We recently published a new edition of the report, “Introducing the Lux Sustainable Innovation Model,” updating an approach we first took in 2021. The Lux Sustainable Innovation Model is designed to help executives structure and prioritize their sustainable innovation efforts — ensuring they are addressing the full breadth of opportunities and have the tools needed to succeed — and I’d encourage you to check it out and let us know your questions and feedback. But I wanted to take this opportunity to reflect on how the sustainable innovation landscape has changed over the last couple of years.
For one, sustainability has proved, contrary to some cynical expectations, to be a pretty resilient trend, even though it has been a pretty turbulent period in the macro business environment. There’s been some backlash against the buzzy “ESG” trend in investing, and firms know they need to be cautious about opening themselves to claims of greenwashing, but sustainability consistently remains a key driver and priority for innovation leaders we speak with at our clients.
There is definitely a growing trend in understanding that, as we wrote in 2021, “Sustainability alone is not a value proposition” — sustainable innovations need to have a clear business impact as well, and those pursuing them need to be able to make a financial case, not just an ecological one (see my colleague Ujwal’s upcoming webinar “Making Sustainability Irresistible: Unlocking the Desirability Formula” for some provocative thoughts on how to do so). But even this trend I think is a sign of the maturity of the field, an indication that companies are making bets with concrete stakes and pursuing real business opportunities.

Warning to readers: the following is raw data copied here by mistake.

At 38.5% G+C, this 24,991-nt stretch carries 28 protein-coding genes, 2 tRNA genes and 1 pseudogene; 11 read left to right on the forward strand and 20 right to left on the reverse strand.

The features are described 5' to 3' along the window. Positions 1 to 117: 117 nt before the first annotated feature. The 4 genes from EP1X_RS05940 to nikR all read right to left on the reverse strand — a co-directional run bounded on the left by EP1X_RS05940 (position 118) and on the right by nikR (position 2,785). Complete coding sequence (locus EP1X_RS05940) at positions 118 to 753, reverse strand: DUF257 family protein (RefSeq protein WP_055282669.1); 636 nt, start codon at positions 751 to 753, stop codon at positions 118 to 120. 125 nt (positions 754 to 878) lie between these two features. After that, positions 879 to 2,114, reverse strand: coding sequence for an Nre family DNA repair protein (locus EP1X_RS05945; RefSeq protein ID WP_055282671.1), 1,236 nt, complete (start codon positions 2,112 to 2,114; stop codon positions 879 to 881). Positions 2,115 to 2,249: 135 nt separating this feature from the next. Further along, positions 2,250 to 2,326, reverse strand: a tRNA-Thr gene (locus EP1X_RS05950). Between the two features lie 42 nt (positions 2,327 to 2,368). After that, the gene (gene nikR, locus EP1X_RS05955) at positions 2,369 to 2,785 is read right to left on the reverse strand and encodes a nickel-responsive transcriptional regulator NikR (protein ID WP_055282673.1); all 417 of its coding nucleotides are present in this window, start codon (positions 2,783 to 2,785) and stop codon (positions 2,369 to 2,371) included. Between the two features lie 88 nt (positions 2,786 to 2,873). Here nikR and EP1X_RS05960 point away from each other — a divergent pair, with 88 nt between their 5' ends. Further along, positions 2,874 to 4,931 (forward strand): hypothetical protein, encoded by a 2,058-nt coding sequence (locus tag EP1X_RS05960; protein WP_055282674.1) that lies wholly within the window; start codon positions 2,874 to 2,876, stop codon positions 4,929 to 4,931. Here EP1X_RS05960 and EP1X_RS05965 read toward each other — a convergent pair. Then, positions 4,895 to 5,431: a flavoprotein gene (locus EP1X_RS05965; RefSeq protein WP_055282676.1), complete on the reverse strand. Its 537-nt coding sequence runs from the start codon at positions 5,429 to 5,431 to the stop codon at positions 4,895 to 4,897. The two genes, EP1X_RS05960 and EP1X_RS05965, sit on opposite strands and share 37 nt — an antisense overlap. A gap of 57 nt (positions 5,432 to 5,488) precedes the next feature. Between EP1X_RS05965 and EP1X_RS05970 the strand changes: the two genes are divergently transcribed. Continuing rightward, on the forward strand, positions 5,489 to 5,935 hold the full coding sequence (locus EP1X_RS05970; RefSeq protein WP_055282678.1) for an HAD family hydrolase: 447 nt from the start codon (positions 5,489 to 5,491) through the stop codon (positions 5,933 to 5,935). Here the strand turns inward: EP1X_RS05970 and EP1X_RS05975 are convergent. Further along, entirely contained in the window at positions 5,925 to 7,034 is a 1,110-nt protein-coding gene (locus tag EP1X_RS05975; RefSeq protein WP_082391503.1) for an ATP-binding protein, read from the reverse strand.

The more challenging story for sustainable innovation is another point we made in two years ago: “Already inefficient innovation processes will struggle to incorporate sustainability.” Evaluating public policy, consumer insights, environmental and social impacts, and novel business models often still aren’t core skills for innovation teams, which can be painfully apparent when it comes time to try to make that essential financial business case.
The good news is we’re seeing a lot of recognition of these needs — our two reports on the Lux Policy Compass have been among our most-read research publications of the year (and you can learn more in our webinar “Decarbonization Policy Global Outlook”). We’re continuing to work with clients on developing tools and frameworks to help innovation teams build those competencies. No doubt there will still be twists and turns in the business landscape, but the importance of sustainable innovation, and of making the business case for it, are going to be constants.